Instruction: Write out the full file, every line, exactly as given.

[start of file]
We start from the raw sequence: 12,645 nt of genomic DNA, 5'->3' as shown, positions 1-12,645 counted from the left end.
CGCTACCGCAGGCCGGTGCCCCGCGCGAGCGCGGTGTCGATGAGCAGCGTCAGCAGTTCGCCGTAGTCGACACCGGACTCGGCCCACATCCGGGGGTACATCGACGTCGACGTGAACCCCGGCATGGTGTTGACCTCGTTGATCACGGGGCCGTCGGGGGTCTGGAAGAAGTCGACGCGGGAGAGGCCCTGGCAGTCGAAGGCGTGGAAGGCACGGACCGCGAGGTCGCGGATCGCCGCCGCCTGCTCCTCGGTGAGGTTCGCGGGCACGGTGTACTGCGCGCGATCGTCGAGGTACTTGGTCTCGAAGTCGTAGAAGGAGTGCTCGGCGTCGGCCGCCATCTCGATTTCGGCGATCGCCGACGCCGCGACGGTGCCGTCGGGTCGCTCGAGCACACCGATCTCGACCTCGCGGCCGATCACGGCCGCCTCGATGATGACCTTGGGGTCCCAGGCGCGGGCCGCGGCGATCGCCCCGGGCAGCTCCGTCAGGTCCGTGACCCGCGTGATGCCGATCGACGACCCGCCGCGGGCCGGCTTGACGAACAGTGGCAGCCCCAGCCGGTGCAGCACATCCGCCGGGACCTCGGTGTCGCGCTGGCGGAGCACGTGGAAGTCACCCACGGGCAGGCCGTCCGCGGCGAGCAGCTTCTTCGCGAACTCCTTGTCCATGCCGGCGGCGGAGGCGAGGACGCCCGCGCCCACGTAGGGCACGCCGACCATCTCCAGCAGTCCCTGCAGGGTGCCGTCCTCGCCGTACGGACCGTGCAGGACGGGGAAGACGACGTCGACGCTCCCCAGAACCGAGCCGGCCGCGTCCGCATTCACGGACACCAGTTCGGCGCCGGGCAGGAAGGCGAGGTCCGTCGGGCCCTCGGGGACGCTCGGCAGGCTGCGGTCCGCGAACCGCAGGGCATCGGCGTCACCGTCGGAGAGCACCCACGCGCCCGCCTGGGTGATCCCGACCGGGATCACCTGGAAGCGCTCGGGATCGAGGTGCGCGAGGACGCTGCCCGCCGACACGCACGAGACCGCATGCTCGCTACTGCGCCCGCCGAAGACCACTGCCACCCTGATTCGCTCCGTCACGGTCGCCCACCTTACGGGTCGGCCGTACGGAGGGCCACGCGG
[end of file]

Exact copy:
We start from the raw sequence: 12,645 nt of genomic DNA, 5'->3' as shown, positions 1-12,645 counted from the left end.
CGCTACCGCAGGCCGGTGCCCCGCGCGAGCGCGGTGTCGATGAGCAGCGTCAGCAGTTCGCCGTAGTCGACACCGGACTCGGCCCACATCCGGGGGTACATCGACGTCGACGTGAACCCCGGCATGGTGTTGACCTCGTTGATCACGGGGCCGTCGGGGGTCTGGAAGAAGTCGACGCGGGAGAGGCCCTGGCAGTCGAAGGCGTGGAAGGCACGGACCGCGAGGTCGCGGATCGCCGCCGCCTGCTCCTCGGTGAGGTTCGCGGGCACGGTGTACTGCGCGCGATCGTCGAGGTACTTGGTCTCGAAGTCGTAGAAGGAGTGCTCGGCGTCGGCCGCCATCTCGATTTCGGCGATCGCCGACGCCGCGACGGTGCCGTCGGGTCGCTCGAGCACACCGATCTCGACCTCGCGGCCGATCACGGCCGCCTCGATGATGACCTTGGGGTCCCAGGCGCGGGCCGCGGCGATCGCCCCGGGCAGCTCCGTCAGGTCCGTGACCCGCGTGATGCCGATCGACGACCCGCCGCGGGCCGGCTTGACGAACAGTGGCAGCCCCAGCCGGTGCAGCACATCCGCCGGGACCTCGGTGTCGCGCTGGCGGAGCACGTGGAAGTCACCCACGGGCAGGCCGTCCGCGGCGAGCAGCTTCTTCGCGAACTCCTTGTCCATGCCGGCGGCGGAGGCGAGGACGCCCGCGCCCACGTAGGGCACGCCGACCATCTCCAGCAGTCCCTGCAGGGTGCCGTCCTCGCCGTACGGACCGTGCAGGACGGGGAAGACGACGTCGACGCTCCCCAGAACCGAGCCGGCCGCGTCCGCATTCACGGACACCAGTTCGGCGCCGGGCAGGAAGGCGAGGTCCGTCGGGCCCTCGGGGACGCTCGGCAGGCTGCGGTCCGCGAACCGCAGGGCATCGGCGTCACCGTCGGAGAGCACCCACGCGCCCGCCTGGGTGATCCCGACCGGGATCACCTGGAAGCGCTCGGGATCGAGGTGCGCGAGGACGCTGCCCGCCGACACGCACGAGACCGCATGCTCGCTACTGCGCCCGCCGAAGACCACTGCCACCCTGATTCGCTCCGTCACGGTCGCCCACCTTACGGGTCGGCCGTACGGAGGGCCACGCGG